This story is dedicated to all the Marines organic or attached, living or deceased who served with Echo Company, 2nd Battalion, 3rd Marines during April and May 1967, and especially to (then) 2nd Lt. Frank "Ike" Izenour, Jr., Platoon Commander, 1st Platoon, and SSgt. Robert Morningstar, Platoon Sergeant, 2nd Platoon.
Frank was a hard-charging Second Lieutenant fresh out of The Basic School, a fast learner, a fine person, an excellent Marine officer, and a helluva good friend of mine.
Morningstar was a shotgun loving, beer drinking, Staff Non-Commissioned Officer who wanted everyone to think he was somebody. He was. He was a loyal, dedicated Marine with a heart as big as a barn door who would do just about anything for anybody. He would give you the shirt off his own back, whether you needed it or not. You only had to ask for it. I could and did depend upon him a lot. He was my platoon sergeant.
The following is a true story. No names, places, times or dates have been changed. This is one man's story of the Hill Fights near Khe Sanh in northwest Vietnam. During the period of 26 April through 11 May 1967, there were many actions and events untold and many acts of valor unnoticed. Every man there has or had his own interpretations as to what took place his own story to tell. This one is mine. In it, I have tried to depict exactly what took place. I have not told any untruths or exaggerated. I have, however, tried to express my feelings and reactions to certain situations or events.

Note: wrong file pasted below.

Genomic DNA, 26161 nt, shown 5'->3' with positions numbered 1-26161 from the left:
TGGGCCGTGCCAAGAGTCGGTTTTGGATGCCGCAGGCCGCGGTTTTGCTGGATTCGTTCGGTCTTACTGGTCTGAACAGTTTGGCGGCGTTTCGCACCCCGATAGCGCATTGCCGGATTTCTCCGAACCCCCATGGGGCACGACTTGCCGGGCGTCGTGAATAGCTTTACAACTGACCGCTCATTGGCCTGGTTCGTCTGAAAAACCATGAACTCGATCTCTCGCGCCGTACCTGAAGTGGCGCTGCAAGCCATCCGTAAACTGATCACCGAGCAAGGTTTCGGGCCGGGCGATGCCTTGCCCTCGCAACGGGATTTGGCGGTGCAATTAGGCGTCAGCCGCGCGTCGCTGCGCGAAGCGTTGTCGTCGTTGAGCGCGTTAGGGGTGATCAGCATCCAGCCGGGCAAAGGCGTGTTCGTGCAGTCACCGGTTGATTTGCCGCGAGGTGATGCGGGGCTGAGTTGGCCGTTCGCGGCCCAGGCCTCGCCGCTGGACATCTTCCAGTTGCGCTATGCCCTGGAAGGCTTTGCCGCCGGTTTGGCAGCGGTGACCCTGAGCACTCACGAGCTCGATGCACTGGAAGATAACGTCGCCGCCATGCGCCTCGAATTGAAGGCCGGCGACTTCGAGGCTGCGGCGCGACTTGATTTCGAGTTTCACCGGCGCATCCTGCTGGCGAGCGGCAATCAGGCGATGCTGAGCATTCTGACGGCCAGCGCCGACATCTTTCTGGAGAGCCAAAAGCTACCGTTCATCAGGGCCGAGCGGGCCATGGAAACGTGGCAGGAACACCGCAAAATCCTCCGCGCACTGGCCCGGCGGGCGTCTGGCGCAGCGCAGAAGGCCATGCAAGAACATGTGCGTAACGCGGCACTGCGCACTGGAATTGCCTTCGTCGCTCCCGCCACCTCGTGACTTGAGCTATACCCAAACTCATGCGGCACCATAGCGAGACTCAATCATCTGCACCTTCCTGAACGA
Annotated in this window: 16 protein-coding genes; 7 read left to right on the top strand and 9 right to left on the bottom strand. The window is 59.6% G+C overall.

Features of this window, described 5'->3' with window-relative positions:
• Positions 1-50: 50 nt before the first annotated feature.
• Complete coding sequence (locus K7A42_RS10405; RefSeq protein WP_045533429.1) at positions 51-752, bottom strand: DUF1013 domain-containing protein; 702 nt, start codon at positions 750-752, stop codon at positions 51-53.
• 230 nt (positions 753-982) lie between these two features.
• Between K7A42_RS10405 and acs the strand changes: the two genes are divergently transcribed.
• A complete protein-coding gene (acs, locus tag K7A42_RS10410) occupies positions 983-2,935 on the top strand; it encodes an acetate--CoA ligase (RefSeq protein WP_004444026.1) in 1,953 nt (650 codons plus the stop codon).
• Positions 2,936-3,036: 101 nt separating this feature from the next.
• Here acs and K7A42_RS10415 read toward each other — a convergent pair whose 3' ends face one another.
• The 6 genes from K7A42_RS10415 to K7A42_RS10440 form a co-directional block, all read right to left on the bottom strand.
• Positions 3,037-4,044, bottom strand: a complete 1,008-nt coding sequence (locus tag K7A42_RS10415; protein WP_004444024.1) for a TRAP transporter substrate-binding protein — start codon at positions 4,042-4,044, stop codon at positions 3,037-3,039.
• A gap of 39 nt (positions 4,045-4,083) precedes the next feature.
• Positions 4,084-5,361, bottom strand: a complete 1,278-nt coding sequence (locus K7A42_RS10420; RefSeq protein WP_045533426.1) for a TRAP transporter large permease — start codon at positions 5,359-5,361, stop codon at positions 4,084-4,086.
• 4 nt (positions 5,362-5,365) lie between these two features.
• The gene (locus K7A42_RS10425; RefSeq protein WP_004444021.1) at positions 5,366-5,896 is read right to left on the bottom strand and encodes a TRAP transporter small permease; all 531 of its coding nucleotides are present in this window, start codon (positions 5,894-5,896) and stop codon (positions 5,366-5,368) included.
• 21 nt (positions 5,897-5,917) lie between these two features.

THE KHE SANH HILL FIGHTS
In April 1967, I was the Platoon Commander of the 2nd Platoon, Echo Company, 2nd Battalion, 3rd Marines. Echo Company (as well as the remainder of the battalion) was participating in Operation Beacon Star in Phong Dien District, Thua Thien Province, RVN an area in the coastal plains approximately 16 miles north of Hue against Main Force Viet Cong.
In the morning of 26 April 1967, Echo Company was to land by helicopter and push elements of a large Viet Cong unit into a blocking force. My platoon, the 2nd Platoon, reinforced (rein.), was to be that blocking force. We were to be helilifted into position first. We found, however, that instead of being helilifted into a blocking position, we were being helilifted to Phu Bai, where we would board transport planes to Khe Sahn. I knew that to divert this operation, something big was up.
My platoon (rein.) was the first element of the 2nd Battalion to reach Khe Sanh. Upon landing, we disembarked and moved rapidly to the west side of the runway and established a perimeter. As the remainder of Echo Company and the other companies of the battalion arrived, the perimeter was enlarged. By about 1600 hours, most of the battalion was in. Fox Company would arrive the following day.
Shortly after 1600 hours, the battalion commander gathered his officers and briefed them as to the situation and why we were there. He stated that elements of 1/9 and 3/3 were in heavy contact with the North Vietnamese on Hill 861, that casualties were heavy, and the we (2/3) would spend the night in rear of 1/9, allowing them to move through us that night and that "Tomorrow we'll kick ass won't bother taking names."
At that time, I (2nd Lt. Jim Cannon) was the 2nd Platoon Commander, 2nd Lt. Frank Izenour was 1st Platoon Commander, 2nd Lt. John Eller was 3rd Platoon Commander and 2nd Lt. Clifton Canter was Weapons Platoon Commander. Captain Al Lyon was our Company Commander and 1st Lt. Jack Adinolfi was executive officer (XO). At the helm of Golf Company was Captain James P. Sheehan, Fox Company's CO was Captain Martin P. Sorensen, and Captain Raymond C. Madonna commanded Hotel Company. Of course, the battalion was commanded by Lieutenant Colonel Earl "Pappy" Delong. Major Wendell O. Beard, who later assumed command of the battalion, was the battalion's XO.